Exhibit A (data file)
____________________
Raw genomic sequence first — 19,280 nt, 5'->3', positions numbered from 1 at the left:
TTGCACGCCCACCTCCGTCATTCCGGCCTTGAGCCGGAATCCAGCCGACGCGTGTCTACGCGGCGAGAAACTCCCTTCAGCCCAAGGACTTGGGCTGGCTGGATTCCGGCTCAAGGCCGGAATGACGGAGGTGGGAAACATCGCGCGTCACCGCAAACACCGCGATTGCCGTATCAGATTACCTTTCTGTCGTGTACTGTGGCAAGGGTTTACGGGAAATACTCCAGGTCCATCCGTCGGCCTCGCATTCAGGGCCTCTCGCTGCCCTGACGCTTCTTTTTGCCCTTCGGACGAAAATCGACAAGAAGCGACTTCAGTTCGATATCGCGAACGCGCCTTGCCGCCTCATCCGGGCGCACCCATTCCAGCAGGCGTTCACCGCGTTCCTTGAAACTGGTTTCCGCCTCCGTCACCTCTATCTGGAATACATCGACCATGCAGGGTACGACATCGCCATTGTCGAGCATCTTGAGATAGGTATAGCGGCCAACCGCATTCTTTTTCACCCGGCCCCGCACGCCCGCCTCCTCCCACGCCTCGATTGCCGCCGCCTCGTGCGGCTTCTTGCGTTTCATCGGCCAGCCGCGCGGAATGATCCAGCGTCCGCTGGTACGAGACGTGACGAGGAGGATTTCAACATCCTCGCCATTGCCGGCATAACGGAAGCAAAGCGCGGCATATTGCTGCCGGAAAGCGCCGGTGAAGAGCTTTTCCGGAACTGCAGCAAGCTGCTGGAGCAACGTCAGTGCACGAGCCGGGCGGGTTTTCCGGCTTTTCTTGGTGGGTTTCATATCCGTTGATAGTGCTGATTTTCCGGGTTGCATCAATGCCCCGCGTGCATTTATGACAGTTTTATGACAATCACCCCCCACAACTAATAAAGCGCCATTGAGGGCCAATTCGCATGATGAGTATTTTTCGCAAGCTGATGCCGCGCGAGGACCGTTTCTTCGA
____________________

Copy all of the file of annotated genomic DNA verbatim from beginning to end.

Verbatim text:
Raw genomic sequence first — 19,280 nt, 5'->3', positions numbered from 1 at the left:
TTGCACGCCCACCTCCGTCATTCCGGCCTTGAGCCGGAATCCAGCCGACGCGTGTCTACGCGGCGAGAAACTCCCTTCAGCCCAAGGACTTGGGCTGGCTGGATTCCGGCTCAAGGCCGGAATGACGGAGGTGGGAAACATCGCGCGTCACCGCAAACACCGCGATTGCCGTATCAGATTACCTTTCTGTCGTGTACTGTGGCAAGGGTTTACGGGAAATACTCCAGGTCCATCCGTCGGCCTCGCATTCAGGGCCTCTCGCTGCCCTGACGCTTCTTTTTGCCCTTCGGACGAAAATCGACAAGAAGCGACTTCAGTTCGATATCGCGAACGCGCCTTGCCGCCTCATCCGGGCGCACCCATTCCAGCAGGCGTTCACCGCGTTCCTTGAAACTGGTTTCCGCCTCCGTCACCTCTATCTGGAATACATCGACCATGCAGGGTACGACATCGCCATTGTCGAGCATCTTGAGATAGGTATAGCGGCCAACCGCATTCTTTTTCACCCGGCCCCGCACGCCCGCCTCCTCCCACGCCTCGATTGCCGCCGCCTCGTGCGGCTTCTTGCGTTTCATCGGCCAGCCGCGCGGAATGATCCAGCGTCCGCTGGTACGAGACGTGACGAGGAGGATTTCAACATCCTCGCCATTGCCGGCATAACGGAAGCAAAGCGCGGCATATTGCTGCCGGAAAGCGCCGGTGAAGAGCTTTTCCGGAACTGCAGCAAGCTGCTGGAGCAACGTCAGTGCACGAGCCGGGCGGGTTTTCCGGCTTTTCTTGGTGGGTTTCATATCCGTTGATAGTGCTGATTTTCCGGGTTGCATCAATGCCCCGCGTGCATTTATGACAGTTTTATGACAATCACCCCCCACAACTAATAAAGCGCCATTGAGGGCCAATTCGCATGATGAGTATTTTTCGCAAGCTGATGCCGCGCGAGGACCGTTTCTTCGA